I’ve Been A Newspaper Columnist for Decades

I’ve been a weekly columnist for a regional newspaper The Carillon for almost 27 years. I got the job quite by chance. I was an elementary school teacher in 1985, on maternity leave after the birth of my second child. I was having trouble settling contentedly into the role of full-time homemaker. My older son was in grade one and at school all day. My baby slept a lot. I was looking for an interesting challenge.

An opinion piece in The Carillon deriding daycare got me riled. My six-year-old had spent several happy years at a community daycare centre and my brother was a daycare director. I wrote a spirited rebuttal to the editor. Not only did he print my letter, but he also said he liked my style and asked if I’d be interested in having a regular column in the paper. I agreed to try.

Writing my first few articles was a frustrating ordeal. I sat despairingly for literally days in front of the typewriter – wondering what to write about and trying to develop a ‘voice’ for my column. I did dozens of rewrites using copious lengths of correction tape. It was often just hours before my deadline when I’d finally take my column to the newspaper office on Main Street.

Nearly 1500 columns later I’m still on the job. I rarely wonder what to write about now. I always have dozens of possible ideas jotted down in the small notebook I keep in my purse. After decades of practice and the help of my computer I usually finish a column and e-mail it to my editor in three or four hours.

I went back to teaching after my year of maternity leave but I always managed to somehow find the time to write my column. It’s called Viewpoint. There were years when the demands of two active sons, multiple community involvements and a busy career made me consider giving my column up, but I never did. The chance to reflect on what happened to me each week in a public forum became a reassuring ritual that helped my life make sense. I couldn’t let it go. My sons are adults now with jobs, partners and homes of their own and I’m still writing Viewpoint.

Unpacking boxes that had been in storage for years while we lived in Hong Kong I came across a stack of large brown envelopes filled with some of my old columns clipped from the newspaper over the years. I slid down to sit on the floor and began to read.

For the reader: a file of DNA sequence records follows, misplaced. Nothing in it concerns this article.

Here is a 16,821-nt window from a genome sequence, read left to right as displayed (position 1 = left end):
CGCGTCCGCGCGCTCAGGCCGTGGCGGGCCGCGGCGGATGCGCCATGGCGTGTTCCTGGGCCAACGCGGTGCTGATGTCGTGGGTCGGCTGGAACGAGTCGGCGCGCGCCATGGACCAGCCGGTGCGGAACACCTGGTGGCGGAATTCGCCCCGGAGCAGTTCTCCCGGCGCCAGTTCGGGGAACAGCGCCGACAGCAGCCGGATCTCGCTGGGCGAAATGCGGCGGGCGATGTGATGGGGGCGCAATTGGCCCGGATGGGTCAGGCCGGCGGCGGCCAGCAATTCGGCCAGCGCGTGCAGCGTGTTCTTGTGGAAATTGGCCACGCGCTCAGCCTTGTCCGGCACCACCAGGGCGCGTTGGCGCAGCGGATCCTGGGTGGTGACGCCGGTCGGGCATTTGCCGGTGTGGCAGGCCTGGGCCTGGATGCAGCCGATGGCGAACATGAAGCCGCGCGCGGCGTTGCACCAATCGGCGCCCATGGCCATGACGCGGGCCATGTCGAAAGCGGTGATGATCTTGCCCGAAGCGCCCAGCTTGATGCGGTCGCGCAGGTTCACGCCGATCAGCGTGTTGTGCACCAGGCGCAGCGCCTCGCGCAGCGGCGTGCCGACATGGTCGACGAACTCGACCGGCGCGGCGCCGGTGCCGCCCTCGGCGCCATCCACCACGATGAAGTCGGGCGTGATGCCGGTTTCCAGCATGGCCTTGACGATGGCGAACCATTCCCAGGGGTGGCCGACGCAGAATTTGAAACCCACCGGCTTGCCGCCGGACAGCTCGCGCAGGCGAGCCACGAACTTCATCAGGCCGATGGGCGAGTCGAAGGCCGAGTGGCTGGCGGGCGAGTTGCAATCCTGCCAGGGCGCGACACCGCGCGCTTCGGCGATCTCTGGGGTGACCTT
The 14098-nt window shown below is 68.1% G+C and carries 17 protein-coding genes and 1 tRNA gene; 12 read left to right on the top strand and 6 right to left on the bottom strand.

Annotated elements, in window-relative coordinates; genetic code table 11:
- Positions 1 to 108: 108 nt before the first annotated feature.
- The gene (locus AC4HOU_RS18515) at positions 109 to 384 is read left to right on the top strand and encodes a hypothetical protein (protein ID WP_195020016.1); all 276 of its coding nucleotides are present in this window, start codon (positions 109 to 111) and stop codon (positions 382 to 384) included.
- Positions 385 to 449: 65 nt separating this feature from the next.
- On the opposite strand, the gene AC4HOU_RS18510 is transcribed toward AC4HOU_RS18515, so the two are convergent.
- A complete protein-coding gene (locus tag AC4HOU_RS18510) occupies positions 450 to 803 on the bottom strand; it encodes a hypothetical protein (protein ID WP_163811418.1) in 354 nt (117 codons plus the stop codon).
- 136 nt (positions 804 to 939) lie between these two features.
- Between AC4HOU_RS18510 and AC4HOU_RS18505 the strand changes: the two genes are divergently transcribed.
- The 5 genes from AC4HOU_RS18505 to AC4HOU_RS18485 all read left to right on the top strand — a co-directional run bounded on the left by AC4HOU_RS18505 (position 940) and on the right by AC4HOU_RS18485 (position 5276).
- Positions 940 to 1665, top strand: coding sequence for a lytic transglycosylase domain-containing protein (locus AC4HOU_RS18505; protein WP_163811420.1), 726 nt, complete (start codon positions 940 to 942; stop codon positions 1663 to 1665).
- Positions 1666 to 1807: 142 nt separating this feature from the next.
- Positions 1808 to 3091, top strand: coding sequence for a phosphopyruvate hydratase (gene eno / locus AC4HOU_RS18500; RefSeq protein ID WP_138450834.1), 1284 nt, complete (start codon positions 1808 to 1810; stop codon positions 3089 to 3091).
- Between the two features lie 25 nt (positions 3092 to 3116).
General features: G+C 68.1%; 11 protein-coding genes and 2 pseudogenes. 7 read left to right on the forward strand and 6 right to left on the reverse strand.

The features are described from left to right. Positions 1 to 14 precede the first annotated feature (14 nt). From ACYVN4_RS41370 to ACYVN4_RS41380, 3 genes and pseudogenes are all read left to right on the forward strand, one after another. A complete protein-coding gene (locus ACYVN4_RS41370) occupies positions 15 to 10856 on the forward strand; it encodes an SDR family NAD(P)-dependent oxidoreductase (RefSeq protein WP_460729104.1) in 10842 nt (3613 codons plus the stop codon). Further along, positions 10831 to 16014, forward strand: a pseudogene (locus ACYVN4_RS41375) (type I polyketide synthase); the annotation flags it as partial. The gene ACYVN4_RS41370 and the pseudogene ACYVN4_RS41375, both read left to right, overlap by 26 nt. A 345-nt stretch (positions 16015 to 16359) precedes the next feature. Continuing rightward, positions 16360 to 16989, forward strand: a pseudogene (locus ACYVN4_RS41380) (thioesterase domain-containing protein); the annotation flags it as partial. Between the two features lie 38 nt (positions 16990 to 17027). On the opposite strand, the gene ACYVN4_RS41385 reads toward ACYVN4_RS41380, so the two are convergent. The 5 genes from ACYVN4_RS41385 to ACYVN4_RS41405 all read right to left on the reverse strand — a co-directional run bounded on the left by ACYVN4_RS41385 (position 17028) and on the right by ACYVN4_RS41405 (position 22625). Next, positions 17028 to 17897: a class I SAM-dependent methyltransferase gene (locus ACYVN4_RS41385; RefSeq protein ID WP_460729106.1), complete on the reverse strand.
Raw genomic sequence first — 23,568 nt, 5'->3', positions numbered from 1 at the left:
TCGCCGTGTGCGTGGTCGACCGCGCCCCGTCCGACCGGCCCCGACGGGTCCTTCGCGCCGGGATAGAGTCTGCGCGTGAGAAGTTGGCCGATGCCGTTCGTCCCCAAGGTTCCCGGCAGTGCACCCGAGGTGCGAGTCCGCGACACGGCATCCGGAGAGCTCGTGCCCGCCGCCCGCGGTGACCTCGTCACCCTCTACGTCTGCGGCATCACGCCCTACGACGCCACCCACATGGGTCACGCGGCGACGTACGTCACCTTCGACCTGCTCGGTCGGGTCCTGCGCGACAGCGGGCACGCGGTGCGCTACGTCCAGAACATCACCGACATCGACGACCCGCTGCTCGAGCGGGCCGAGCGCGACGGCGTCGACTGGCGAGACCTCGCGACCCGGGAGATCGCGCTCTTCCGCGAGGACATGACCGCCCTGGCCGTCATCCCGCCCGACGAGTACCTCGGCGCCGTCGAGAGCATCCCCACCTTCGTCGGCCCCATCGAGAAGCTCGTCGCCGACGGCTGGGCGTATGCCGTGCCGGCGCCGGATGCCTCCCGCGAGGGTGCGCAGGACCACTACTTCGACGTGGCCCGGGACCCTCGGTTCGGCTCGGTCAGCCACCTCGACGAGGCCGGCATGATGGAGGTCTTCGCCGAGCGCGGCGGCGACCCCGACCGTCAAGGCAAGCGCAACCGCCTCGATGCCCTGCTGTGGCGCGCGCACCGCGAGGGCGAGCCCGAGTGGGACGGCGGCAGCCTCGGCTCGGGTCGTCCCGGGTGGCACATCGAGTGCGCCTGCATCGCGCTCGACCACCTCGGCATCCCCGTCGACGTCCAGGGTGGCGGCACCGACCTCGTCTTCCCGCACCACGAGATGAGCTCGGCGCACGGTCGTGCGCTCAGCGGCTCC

“I have 57 mosquito bites on my left leg” my eight- year old announced when I picked him up after a week at camp. His sleeping bag was soaked, due to a rainstorm and a leaky tent. I wrote a column in 1987 about my son’s first experience at camp. He had worn the same underwear all week. His pillow had lost most of its stuffing in numerous pillow fights. He had hundreds of mosquito bites. “I had the best time Mom,” he said. “I’m going back next year for sure!”

In 1998 I wrote a column about the death of my grade seven teacher. Miriam Toews gives a moving portrayal of her father Melvin and his struggle with depression in her book Swing Low.  Melvin was my teacher, many years later my teaching colleague, and eventually my son’s teacher. Trying to explain his tragic suicide to my teenager who had always respected and liked Mr Toews wasn’t easy. My son and I attended his funeral together. I wrote a column about Melvin’s memorial service and his positive impact on the life of our community.

In 2006 my husband and I sponsored a refugee family from Rwanda. They shared our home for the first three months after they immigrated to Canada and I think we learned more about Rwanda than we would have if we had visited the country ourselves. I wrote a column about the family’s difficult experiences during the Rwandan genocide and the way the friendly people in our neighbourhood helped make their adjustment to a new country easier.

I’ve always been intrigued by what interests my column readers enough to make them talk to me about Viewpoint. Surprisingly many people were genuinely shocked when I revealed in a column that I rarely made my bed and considered doing so a waste of time. I couldn’t believe how many women approached me to commiserate after I wrote a column about the difficulty of buying a Christmas gift for my son’s new girlfriend. In one column I debated whether a woman in her mid-fifties like me should consider getting a tattoo. I was surprised with how many readers in my age bracket confided they had considered tattoos as well.

Reading my old columns. I relived for just a moment- the time I met Senator Sharon Carstairs in a public washroom, the day I realized my youngest son had learned to read, my kayaking whale watching trip in Johnstone Strait, the excitement when a pregnant guest at our older son’s wedding went into labour, the Saturday I got on the Jack Farr Radio Show and the Christmas I almost killed myself by being over-confident on the ski slopes at Banff. Re-reading my columns made me realize what a vital part of my life writing them has become over the years.

People often ask me how long I plan to continue writing my column. I thought maybe starting this blog would serve as an alternative, but I have to admit even after all this time it still gives me a little thrill to see my column in print each week. I have no plans to stop being a Carillon columnist yet. 

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2 Comments

Filed under Media, Reflections, Writing

2 responses to “I’ve Been A Newspaper Columnist for Decades

  1. Nearly 1500 columns! Wow, and congratulations. And you do have a very compelling style!

    Like

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